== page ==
It is a book of many layers and no answers.
Rogue Moon, published in 1960 by Russian SF writer Algis Budrys, is considered to be part of the ‘New Wave’ of SF in the 1960s and 1970s, which was more focused on literary experimentation than hard science.
An alien object has been found on the dark side of the moon by Americans and a transporter built to materialise volunteers on the moon who then go in to explore what it is. Unfortunately, this results in a very quick and painful death, and retrieving any information on what is in there and what killed them is proving to be very difficult.
An extraordinary kind of person is therefore required who can face death again and again without being driven insane by the experience, in order for science and the human obsession for domination over the unknown to continue its inexorable path forward.
There are only a few central characters in Rogue Moon, with the main focus on the relationship between the obsessive and rigidly self-controlled scientist Edward Hawks, and the daredevil risk taker Al Barker who in his own way is also very self-controlled, defensive, and consumed by the need to find a meaning.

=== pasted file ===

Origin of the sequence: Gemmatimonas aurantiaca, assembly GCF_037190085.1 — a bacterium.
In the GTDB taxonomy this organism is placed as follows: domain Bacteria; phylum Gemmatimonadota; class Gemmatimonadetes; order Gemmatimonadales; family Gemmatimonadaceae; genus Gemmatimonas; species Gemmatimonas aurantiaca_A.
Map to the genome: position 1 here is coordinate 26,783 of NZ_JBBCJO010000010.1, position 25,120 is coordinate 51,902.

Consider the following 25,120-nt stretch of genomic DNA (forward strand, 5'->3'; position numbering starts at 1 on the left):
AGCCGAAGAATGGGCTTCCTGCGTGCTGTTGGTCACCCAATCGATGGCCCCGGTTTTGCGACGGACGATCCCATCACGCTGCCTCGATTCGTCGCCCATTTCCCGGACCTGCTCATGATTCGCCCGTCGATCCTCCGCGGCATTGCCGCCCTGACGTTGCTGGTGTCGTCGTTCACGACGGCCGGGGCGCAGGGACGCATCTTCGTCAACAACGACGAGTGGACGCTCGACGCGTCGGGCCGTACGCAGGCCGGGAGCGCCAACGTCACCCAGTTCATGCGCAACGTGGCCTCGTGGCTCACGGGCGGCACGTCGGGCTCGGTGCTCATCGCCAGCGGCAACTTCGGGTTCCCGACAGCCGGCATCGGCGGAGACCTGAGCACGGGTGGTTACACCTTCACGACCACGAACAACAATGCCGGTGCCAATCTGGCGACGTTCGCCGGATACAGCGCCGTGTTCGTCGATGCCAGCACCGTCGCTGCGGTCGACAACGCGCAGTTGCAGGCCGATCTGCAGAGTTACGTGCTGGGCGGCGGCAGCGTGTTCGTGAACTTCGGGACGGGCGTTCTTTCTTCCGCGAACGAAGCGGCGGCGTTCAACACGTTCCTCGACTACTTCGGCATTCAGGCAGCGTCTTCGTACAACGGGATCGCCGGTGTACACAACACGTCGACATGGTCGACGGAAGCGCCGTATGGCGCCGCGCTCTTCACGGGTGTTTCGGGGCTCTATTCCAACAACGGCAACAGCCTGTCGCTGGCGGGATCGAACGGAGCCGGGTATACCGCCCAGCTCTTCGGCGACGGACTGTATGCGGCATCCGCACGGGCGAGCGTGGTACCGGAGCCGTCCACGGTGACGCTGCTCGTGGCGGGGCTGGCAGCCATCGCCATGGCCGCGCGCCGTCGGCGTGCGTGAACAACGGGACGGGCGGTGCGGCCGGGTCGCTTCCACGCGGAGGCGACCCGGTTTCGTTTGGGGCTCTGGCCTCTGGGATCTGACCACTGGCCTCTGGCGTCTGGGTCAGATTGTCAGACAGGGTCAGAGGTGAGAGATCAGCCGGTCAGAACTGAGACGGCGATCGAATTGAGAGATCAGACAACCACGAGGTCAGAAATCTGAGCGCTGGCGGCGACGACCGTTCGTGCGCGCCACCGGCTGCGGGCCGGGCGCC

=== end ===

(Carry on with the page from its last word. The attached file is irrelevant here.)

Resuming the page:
The writing is very different from, for example, Arthur C Clarke’s, with the science not as exact and more fanciful, and the alien object on the moon being more a personification of death rather than a solid place or thing to be explored.
This is a very different book from what I was expecting. Having read Clarke and Hoyle, who were both scientists, I was expecting most of the action to take place on the moon, with an explanation of what the thing is that is up there. This is merely a tool however for Budrys to explore human psychology in the face of such extreme testing. It explores Barker’s personality, which teeters on the edge of having a death wish and needing to prove something to everybody, particularly himself, and Hawks’ cold ambition to unlock the secrets of the alien artefact that clash with the fact that he has to send so many men up there to die in order for him to do this. This is a study of death and how humans approach it, as well as a study of what being ‘you’ actually means, and the role memories play in forming this concept.
This is a difficult book to get a grasp of, as humanity, love and death and what they mean to each of us can be completely different. It is a book of many layers and no answers, and I think that whether a reader likes it or not depends on whether they like the style of dialogue, which is very much like The Great Gatsby in some places, or whether they prefer a stronger focus on the alien object and a more practical, rather than psychological, story. Either way, it is a great piece of science fiction.
Review by Cat Fitzpatrick
9/10 from 1 reviews
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